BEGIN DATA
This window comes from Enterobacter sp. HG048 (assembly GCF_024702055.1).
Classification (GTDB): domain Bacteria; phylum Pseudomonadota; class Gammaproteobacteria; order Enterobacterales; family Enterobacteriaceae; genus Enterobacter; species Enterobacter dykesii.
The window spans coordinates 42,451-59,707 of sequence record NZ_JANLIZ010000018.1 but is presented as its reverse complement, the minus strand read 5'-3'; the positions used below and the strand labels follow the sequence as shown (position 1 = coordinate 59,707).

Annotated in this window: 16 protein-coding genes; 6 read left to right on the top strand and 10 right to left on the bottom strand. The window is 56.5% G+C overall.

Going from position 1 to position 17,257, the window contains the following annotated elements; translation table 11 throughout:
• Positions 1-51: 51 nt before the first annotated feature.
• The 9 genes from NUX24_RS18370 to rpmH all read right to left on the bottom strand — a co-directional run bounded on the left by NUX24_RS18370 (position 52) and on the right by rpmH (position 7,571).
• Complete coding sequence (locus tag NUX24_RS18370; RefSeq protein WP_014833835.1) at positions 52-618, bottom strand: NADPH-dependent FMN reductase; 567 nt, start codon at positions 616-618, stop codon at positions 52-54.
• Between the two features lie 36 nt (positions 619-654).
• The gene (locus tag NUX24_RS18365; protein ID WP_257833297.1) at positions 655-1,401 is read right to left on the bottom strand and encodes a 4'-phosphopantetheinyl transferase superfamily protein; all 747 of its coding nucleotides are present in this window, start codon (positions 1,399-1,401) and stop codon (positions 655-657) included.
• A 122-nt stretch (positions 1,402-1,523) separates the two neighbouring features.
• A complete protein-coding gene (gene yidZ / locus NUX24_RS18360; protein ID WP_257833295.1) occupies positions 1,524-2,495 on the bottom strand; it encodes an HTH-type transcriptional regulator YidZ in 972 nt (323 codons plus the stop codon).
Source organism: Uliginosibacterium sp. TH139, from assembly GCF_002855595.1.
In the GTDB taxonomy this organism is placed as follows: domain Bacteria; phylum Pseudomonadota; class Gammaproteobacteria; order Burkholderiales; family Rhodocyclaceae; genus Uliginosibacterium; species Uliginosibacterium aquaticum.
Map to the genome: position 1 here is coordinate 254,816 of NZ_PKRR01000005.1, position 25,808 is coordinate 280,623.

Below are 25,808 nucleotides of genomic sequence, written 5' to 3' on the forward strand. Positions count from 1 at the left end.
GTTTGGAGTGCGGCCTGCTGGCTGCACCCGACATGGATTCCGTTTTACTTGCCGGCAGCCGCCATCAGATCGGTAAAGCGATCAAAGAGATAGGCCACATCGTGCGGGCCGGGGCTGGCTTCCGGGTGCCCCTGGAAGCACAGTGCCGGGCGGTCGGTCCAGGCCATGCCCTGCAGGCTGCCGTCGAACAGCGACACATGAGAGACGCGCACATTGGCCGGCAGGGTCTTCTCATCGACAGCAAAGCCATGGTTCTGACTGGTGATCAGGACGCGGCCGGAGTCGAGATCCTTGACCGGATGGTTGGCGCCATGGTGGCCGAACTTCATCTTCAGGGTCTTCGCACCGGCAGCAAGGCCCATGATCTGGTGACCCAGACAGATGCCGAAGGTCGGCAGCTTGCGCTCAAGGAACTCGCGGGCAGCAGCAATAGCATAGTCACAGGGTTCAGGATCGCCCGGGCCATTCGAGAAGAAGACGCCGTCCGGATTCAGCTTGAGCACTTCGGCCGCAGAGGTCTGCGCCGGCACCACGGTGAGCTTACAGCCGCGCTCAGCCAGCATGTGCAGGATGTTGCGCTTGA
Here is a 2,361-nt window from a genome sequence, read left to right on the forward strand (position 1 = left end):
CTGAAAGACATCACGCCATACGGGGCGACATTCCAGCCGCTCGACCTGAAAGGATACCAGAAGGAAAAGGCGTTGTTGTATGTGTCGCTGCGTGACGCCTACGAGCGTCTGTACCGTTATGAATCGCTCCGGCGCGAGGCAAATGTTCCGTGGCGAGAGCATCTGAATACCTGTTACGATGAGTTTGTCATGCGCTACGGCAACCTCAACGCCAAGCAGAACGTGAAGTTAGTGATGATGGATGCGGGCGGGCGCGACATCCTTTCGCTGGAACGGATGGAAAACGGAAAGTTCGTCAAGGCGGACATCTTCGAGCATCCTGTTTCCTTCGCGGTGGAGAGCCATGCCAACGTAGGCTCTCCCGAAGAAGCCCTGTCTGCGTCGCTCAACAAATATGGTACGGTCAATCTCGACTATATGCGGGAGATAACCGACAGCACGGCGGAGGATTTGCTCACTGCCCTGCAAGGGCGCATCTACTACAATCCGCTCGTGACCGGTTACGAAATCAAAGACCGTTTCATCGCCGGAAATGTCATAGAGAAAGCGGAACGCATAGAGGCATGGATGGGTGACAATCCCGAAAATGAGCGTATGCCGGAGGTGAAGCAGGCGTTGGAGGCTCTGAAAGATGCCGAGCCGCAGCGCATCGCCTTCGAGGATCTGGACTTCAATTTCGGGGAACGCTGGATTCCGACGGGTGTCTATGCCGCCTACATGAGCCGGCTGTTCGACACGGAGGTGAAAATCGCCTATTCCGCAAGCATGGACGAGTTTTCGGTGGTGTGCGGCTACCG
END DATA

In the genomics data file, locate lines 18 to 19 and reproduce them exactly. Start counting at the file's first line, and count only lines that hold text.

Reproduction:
Here is a 2,361-nt window from a genome sequence, read left to right on the forward strand (position 1 = left end):
CTGAAAGACATCACGCCATACGGGGCGACATTCCAGCCGCTCGACCTGAAAGGATACCAGAAGGAAAAGGCGTTGTTGTATGTGTCGCTGCGTGACGCCTACGAGCGTCTGTACCGTTATGAATCGCTCCGGCGCGAGGCAAATGTTCCGTGGCGAGAGCATCTGAATACCTGTTACGATGAGTTTGTCATGCGCTACGGCAACCTCAACGCCAAGCAGAACGTGAAGTTAGTGATGATGGATGCGGGCGGGCGCGACATCCTTTCGCTGGAACGGATGGAAAACGGAAAGTTCGTCAAGGCGGACATCTTCGAGCATCCTGTTTCCTTCGCGGTGGAGAGCCATGCCAACGTAGGCTCTCCCGAAGAAGCCCTGTCTGCGTCGCTCAACAAATATGGTACGGTCAATCTCGACTATATGCGGGAGATAACCGACAGCACGGCGGAGGATTTGCTCACTGCCCTGCAAGGGCGCATCTACTACAATCCGCTCGTGACCGGTTACGAAATCAAAGACCGTTTCATCGCCGGAAATGTCATAGAGAAAGCGGAACGCATAGAGGCATGGATGGGTGACAATCCCGAAAATGAGCGTATGCCGGAGGTGAAGCAGGCGTTGGAGGCTCTGAAAGATGCCGAGCCGCAGCGCATCGCCTTCGAGGATCTGGACTTCAATTTCGGGGAACGCTGGATTCCGACGGGTGTCTATGCCGCCTACATGAGCCGGCTGTTCGACACGGAGGTGAAAATCGCCTATTCCGCAAGCATGGACGAGTTTTCGGTGGTGTGCGGCTACCG